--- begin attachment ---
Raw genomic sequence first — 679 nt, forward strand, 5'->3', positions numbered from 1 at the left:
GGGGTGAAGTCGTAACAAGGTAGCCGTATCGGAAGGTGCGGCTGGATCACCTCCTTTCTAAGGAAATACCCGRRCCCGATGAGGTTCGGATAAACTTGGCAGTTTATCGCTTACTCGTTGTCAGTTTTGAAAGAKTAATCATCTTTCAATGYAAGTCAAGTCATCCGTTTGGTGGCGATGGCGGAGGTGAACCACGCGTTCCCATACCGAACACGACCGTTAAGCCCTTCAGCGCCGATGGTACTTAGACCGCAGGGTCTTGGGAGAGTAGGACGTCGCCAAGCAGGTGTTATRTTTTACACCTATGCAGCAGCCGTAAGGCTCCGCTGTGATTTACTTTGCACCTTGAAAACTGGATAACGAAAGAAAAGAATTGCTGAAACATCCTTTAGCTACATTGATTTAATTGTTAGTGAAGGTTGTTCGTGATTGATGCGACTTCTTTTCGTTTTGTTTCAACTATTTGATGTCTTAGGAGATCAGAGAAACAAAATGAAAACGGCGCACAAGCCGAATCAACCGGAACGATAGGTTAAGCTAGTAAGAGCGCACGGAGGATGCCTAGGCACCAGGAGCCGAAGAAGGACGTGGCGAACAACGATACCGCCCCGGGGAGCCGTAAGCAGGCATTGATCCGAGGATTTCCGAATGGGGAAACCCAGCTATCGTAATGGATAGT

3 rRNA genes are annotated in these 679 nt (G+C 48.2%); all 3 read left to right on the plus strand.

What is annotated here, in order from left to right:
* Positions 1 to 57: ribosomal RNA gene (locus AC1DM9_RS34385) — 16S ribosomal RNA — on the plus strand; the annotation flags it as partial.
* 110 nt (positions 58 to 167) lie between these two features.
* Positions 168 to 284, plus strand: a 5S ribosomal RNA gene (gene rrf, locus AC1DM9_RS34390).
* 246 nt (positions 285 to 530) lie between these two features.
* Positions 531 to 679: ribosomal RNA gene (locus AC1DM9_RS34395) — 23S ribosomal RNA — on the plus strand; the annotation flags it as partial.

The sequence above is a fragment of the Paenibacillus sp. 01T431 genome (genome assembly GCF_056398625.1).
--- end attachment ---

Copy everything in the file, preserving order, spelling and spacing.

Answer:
Raw genomic sequence first — 679 nt, forward strand, 5'->3', positions numbered from 1 at the left:
GGGGTGAAGTCGTAACAAGGTAGCCGTATCGGAAGGTGCGGCTGGATCACCTCCTTTCTAAGGAAATACCCGRRCCCGATGAGGTTCGGATAAACTTGGCAGTTTATCGCTTACTCGTTGTCAGTTTTGAAAGAKTAATCATCTTTCAATGYAAGTCAAGTCATCCGTTTGGTGGCGATGGCGGAGGTGAACCACGCGTTCCCATACCGAACACGACCGTTAAGCCCTTCAGCGCCGATGGTACTTAGACCGCAGGGTCTTGGGAGAGTAGGACGTCGCCAAGCAGGTGTTATRTTTTACACCTATGCAGCAGCCGTAAGGCTCCGCTGTGATTTACTTTGCACCTTGAAAACTGGATAACGAAAGAAAAGAATTGCTGAAACATCCTTTAGCTACATTGATTTAATTGTTAGTGAAGGTTGTTCGTGATTGATGCGACTTCTTTTCGTTTTGTTTCAACTATTTGATGTCTTAGGAGATCAGAGAAACAAAATGAAAACGGCGCACAAGCCGAATCAACCGGAACGATAGGTTAAGCTAGTAAGAGCGCACGGAGGATGCCTAGGCACCAGGAGCCGAAGAAGGACGTGGCGAACAACGATACCGCCCCGGGGAGCCGTAAGCAGGCATTGATCCGAGGATTTCCGAATGGGGAAACCCAGCTATCGTAATGGATAGT

3 rRNA genes are annotated in these 679 nt (G+C 48.2%); all 3 read left to right on the plus strand.

What is annotated here, in order from left to right:
* Positions 1 to 57: ribosomal RNA gene (locus AC1DM9_RS34385) — 16S ribosomal RNA — on the plus strand; the annotation flags it as partial.
* 110 nt (positions 58 to 167) lie between these two features.
* Positions 168 to 284, plus strand: a 5S ribosomal RNA gene (gene rrf, locus AC1DM9_RS34390).
* 246 nt (positions 285 to 530) lie between these two features.
* Positions 531 to 679: ribosomal RNA gene (locus AC1DM9_RS34395) — 23S ribosomal RNA — on the plus strand; the annotation flags it as partial.

The sequence above is a fragment of the Paenibacillus sp. 01T431 genome (genome assembly GCF_056398625.1).